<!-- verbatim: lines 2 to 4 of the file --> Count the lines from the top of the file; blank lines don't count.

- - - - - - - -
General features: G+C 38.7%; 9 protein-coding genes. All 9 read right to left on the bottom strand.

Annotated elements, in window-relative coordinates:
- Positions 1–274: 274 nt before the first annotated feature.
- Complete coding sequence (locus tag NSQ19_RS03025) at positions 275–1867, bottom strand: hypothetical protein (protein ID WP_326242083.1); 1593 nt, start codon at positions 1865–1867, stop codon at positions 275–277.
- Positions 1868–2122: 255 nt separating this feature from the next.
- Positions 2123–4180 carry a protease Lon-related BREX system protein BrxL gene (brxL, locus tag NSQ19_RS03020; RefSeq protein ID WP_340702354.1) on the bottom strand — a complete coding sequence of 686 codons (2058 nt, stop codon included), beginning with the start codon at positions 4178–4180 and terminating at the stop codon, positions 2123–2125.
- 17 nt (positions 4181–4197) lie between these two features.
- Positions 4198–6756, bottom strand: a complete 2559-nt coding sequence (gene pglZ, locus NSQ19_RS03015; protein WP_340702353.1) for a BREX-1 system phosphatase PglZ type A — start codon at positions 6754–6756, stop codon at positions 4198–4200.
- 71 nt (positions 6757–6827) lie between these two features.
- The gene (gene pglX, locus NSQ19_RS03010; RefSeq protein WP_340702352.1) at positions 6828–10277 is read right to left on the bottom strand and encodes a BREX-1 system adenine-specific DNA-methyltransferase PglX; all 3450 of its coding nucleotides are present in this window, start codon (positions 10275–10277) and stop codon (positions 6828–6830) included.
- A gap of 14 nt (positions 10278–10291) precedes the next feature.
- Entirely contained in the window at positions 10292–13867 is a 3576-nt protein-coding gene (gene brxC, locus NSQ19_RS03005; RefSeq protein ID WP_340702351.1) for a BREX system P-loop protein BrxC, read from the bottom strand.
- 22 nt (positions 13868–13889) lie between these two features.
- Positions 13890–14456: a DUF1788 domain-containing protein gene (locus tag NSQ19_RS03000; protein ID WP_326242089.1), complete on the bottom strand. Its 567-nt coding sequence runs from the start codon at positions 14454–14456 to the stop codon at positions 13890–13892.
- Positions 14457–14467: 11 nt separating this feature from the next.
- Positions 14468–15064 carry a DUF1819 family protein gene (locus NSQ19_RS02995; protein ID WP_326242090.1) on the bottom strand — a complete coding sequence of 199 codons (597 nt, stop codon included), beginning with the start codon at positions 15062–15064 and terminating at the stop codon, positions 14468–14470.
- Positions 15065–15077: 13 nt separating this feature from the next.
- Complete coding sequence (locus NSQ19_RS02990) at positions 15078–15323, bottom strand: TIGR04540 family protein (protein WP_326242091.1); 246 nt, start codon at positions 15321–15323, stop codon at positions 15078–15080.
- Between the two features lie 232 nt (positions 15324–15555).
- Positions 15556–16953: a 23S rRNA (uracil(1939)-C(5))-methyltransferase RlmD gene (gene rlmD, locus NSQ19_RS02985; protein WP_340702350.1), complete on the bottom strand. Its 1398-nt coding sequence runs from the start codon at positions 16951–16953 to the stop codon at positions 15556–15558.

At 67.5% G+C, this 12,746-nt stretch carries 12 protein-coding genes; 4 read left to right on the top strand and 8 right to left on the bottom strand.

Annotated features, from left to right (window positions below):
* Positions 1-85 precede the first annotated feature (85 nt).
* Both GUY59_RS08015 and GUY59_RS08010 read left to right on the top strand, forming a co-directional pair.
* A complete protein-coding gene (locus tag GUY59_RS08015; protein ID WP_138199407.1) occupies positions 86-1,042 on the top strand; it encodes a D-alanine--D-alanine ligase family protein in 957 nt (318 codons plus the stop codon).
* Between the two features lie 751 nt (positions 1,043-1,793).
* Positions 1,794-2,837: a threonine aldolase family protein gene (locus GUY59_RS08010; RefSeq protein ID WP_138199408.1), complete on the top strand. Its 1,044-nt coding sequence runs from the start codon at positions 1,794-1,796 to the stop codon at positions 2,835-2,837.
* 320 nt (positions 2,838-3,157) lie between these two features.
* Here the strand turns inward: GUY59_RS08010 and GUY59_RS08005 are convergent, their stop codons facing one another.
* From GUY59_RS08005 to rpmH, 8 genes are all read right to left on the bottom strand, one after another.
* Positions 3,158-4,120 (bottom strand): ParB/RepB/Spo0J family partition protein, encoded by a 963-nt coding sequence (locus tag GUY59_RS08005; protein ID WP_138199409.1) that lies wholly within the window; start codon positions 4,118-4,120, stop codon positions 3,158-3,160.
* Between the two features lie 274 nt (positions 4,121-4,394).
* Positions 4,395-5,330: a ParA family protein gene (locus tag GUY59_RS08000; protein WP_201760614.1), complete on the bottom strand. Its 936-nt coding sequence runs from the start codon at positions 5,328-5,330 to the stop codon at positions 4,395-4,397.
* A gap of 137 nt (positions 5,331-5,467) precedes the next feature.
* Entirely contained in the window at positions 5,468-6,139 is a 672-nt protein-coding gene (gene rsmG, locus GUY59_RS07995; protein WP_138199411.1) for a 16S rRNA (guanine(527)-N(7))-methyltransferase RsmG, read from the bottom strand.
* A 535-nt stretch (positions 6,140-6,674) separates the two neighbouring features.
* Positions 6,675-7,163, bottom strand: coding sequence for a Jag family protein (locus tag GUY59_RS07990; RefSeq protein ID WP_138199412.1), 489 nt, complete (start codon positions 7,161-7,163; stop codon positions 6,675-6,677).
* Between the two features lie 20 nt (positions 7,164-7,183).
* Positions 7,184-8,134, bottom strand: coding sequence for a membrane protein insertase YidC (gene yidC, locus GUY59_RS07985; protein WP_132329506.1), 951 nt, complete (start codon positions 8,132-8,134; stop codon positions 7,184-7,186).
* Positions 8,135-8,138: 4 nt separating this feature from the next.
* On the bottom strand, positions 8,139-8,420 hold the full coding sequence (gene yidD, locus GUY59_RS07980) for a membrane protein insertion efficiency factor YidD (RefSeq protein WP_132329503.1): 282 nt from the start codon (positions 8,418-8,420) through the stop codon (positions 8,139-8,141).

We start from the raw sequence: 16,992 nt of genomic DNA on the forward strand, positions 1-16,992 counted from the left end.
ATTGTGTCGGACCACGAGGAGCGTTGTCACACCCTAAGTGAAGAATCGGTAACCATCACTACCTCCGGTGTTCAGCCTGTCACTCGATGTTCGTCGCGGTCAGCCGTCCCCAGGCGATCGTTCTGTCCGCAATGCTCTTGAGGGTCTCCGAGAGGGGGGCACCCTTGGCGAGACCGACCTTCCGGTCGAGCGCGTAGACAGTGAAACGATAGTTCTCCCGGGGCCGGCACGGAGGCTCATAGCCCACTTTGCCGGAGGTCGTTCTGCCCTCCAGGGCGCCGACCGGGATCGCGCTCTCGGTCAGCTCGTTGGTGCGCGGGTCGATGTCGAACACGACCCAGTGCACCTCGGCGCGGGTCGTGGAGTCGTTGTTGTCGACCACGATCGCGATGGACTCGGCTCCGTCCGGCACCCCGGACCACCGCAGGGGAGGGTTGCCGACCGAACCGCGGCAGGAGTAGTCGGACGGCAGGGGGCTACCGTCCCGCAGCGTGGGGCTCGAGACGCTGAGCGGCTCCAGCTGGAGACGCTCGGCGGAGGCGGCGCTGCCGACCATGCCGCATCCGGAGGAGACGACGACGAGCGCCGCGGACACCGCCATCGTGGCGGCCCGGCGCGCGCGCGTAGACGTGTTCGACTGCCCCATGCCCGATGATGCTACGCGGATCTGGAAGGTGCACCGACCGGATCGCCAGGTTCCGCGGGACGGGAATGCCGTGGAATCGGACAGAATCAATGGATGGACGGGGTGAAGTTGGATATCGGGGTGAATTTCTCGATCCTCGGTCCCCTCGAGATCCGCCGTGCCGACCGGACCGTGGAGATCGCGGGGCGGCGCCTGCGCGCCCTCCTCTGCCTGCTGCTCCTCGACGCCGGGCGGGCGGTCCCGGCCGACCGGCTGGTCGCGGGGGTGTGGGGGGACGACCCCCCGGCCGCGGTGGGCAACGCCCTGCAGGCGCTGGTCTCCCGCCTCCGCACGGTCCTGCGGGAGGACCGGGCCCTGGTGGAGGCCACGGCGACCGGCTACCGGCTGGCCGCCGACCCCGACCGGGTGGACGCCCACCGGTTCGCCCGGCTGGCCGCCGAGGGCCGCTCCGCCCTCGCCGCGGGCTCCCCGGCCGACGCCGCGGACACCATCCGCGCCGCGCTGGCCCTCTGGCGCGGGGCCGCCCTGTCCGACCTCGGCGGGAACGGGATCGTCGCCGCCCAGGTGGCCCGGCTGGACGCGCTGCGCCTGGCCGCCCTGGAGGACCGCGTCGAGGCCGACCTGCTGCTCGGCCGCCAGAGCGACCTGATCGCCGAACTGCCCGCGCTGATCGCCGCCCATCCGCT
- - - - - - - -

Annotated elements, in window-relative coordinates:
- Positions 1–274: 274 nt before the first annotated feature.
- Complete coding sequence (locus tag NSQ19_RS03025) at positions 275–1867, bottom strand: hypothetical protein (protein ID WP_326242083.1); 1593 nt, start codon at positions 1865–1867, stop codon at positions 275–277.